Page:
07/04/2018 - 05/05/2018
We now live in a world of ‘alternative facts’. If we can’t trust our leaders to be truthful, can we really trust our lovers? Introducing Florian Zeller’s hot, new comedy.
There is no doubt that the French author Florian Zeller is the playwright de jour. His astonishingly brilliant play THE FATHER, a tragicomic take on dementia, was a highly acclaimed hit, both internationally and here in Wellington. And now he turns effortlessly to devious modern comedy.
Fresh from its recent sold-out London run comes the New Zealand premiere of Zeller’s latest play, THE LIE an amusing take on truth, lies and infidelity. It features Zeller’s hallmarks of sharp writing, a flirtatious desire to provoke and tease audiences.
Michel and Laurence are coming for dinner. But Alice has spotted Michel kissing another woman that very afternoon leaving her with the dilemma, should she tell her friend what she saw or not? Her husband Paul believes it is better to behave as if nothing has happened; Alice is far from sure. As their own relationship is held up to scrutiny …it becomes clear that some truths are best left unsaid…. In affairs of the heart, the line between truth and lie can be a dangerous one to cross.
Drawing from the rich vein of classic French comedies, THE LIE is a ruthless, witty examination of love and deceit in this age of ‘alternative facts’, ‘fake news’ and ‘white lies’. The great success of Zeller’s critically acclaimed plays owes much to the pitch-perfect translations by the highly successful Christopher Hampton (LES LIASON DANGEREUSES). The pairing of these two extraordinary talents is devastatingly effective. THE LIE is smart, surprising and painfully funny.
“This French writer Florian Zeller is certainly one very talented homme. I very much enjoyed directing THE FATHER and now (with a fantastic cast), am having great fun with THE LIE. I am amazed at Zeller’s versatility. He has pivoted from comic tragedy (THE FATHER) to thoughtful smart modern comedy. In THE LIE two couples find themselves ensnared in the spiraling tissue of deceit that keeps us intrigued and entertained. Zeller, a meticulous craftsman, mines the comedy in the ever shifting layers of infidelity to devastating effect… and exposes some of the hypocrisies which sustain modern life. It is indeed a devious must see.” – Ross Jolly, Director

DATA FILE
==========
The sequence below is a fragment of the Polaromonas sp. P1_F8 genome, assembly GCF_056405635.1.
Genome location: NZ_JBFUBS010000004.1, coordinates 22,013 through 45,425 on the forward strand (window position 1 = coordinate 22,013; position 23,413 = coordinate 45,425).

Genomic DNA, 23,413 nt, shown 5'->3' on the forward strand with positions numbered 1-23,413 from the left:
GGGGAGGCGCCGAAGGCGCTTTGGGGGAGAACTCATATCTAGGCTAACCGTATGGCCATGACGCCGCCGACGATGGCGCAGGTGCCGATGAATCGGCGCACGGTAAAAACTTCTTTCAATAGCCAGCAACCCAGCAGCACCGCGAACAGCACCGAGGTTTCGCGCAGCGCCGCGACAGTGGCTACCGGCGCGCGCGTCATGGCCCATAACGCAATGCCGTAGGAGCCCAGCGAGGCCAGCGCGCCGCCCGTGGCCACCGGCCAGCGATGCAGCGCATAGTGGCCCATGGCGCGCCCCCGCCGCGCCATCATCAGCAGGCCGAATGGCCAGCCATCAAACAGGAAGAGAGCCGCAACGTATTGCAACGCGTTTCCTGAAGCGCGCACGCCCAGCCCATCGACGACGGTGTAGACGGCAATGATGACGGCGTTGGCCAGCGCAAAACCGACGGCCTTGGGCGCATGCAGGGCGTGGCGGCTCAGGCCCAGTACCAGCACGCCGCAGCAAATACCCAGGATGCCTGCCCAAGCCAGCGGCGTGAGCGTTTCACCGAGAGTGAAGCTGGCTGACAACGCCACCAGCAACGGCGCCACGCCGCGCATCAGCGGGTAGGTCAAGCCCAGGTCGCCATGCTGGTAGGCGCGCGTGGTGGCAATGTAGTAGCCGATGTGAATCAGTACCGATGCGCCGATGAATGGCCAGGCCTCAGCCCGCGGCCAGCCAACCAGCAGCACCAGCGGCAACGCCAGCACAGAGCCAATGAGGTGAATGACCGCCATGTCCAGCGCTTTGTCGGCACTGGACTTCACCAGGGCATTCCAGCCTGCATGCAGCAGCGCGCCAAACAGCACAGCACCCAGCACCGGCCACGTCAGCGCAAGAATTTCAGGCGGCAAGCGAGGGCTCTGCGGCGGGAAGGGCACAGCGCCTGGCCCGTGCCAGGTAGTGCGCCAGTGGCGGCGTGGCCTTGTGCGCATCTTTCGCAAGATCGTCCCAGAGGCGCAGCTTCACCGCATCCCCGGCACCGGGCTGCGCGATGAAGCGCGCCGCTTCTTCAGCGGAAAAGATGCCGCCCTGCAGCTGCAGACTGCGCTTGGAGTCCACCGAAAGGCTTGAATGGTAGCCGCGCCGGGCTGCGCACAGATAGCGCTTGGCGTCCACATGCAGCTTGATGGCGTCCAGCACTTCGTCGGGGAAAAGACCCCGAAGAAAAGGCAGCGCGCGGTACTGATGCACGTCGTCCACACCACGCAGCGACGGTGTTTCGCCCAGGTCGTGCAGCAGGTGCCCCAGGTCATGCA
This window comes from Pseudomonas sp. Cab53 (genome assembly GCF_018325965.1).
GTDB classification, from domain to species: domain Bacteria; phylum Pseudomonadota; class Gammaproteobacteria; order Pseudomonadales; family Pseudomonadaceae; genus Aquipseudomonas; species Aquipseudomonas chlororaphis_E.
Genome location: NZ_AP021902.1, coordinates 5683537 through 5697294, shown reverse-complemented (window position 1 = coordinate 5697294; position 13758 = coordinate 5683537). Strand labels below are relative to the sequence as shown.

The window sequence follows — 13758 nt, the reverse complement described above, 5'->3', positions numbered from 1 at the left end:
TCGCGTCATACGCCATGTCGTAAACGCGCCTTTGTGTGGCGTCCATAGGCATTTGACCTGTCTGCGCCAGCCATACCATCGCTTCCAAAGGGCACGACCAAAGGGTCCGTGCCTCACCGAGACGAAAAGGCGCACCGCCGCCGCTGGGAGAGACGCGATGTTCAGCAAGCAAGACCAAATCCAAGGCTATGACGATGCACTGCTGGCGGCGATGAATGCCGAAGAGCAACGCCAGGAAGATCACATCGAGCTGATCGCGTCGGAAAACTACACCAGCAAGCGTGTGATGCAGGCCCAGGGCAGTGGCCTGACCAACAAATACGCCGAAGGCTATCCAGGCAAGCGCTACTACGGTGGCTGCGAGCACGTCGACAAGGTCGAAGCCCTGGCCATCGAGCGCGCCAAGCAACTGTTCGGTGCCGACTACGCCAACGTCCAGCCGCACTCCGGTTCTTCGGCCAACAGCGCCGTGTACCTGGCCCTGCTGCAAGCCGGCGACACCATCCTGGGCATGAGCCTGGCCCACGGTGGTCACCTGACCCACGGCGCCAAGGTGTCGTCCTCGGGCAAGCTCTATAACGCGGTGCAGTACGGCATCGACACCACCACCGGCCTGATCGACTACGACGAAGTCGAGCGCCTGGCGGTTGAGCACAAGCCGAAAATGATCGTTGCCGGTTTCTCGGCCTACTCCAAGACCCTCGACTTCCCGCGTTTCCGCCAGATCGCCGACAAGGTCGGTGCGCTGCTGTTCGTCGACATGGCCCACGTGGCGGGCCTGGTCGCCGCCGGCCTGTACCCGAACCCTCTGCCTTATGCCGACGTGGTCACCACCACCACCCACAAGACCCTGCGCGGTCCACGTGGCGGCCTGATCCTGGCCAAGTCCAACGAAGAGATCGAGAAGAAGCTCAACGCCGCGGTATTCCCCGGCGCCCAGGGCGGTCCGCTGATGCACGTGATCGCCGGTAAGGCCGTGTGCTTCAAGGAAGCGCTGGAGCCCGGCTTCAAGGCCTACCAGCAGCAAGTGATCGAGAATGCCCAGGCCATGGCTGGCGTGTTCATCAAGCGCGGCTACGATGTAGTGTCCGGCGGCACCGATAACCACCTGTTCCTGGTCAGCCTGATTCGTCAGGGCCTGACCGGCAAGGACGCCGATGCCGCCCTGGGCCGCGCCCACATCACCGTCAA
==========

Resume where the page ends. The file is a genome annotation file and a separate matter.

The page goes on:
Circa One, 1 Taranaki St, Wellington waterfront
7 April – 5 May 2018
Tues – Thurs 6.30pm
Fri – Sat 8pm
$25 – $52
Lighting Designer – Marcus McShane
Set Designer – Andrew Foster
A fascinating and intriguing play
Review by Ewen Coleman 10th Apr 2018
Walking into the theatre for Circa’s latest play The Lie, by French playwright Florian Zeller, translated by Christopher Hampton, the audience is confronted with a large sign that says “lying is a sign of love” which aptly sums up what this fascinating play is about.
On the surface, this play appears relatively predictable, a scenario played out in countless novels and movies … Yet, as it progresses, there are many hints that not all is what it seems, and a type of game develops about whether the truth is ever really what it seems and is lying in many instances the better option. [More]
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Commendably crisp, a stunning finish
Review by Dave Smith 08th Apr 2018
“What is truth?” is the rhetorical question/evasion used by Pontius Pilate to get himself off a very large hook 2,000 years ago. Truth, as we all know, is the obverse side of lies which are second cousins to evasion and guilty secrets. This play takes on what the law has been grappling with for a while now: how do we humans stay sane and functioning as we should whilst inside a blizzard of lies where wall to wall patterns of deceit are the new norm?
It starts and ends in the sumptuous living room a Paris flat where Paul (Gavin Rutherford) and his wife Alice (Claire Dougan) are hosting a dinner party for Michel (Andrew Foster) and his comely wife Laurence (Bronwyn Turei). The oh-so-sophisticated room is dominated by an impressive giant picture of a slightly stylized French flag. That’s about as straightforward as it gets.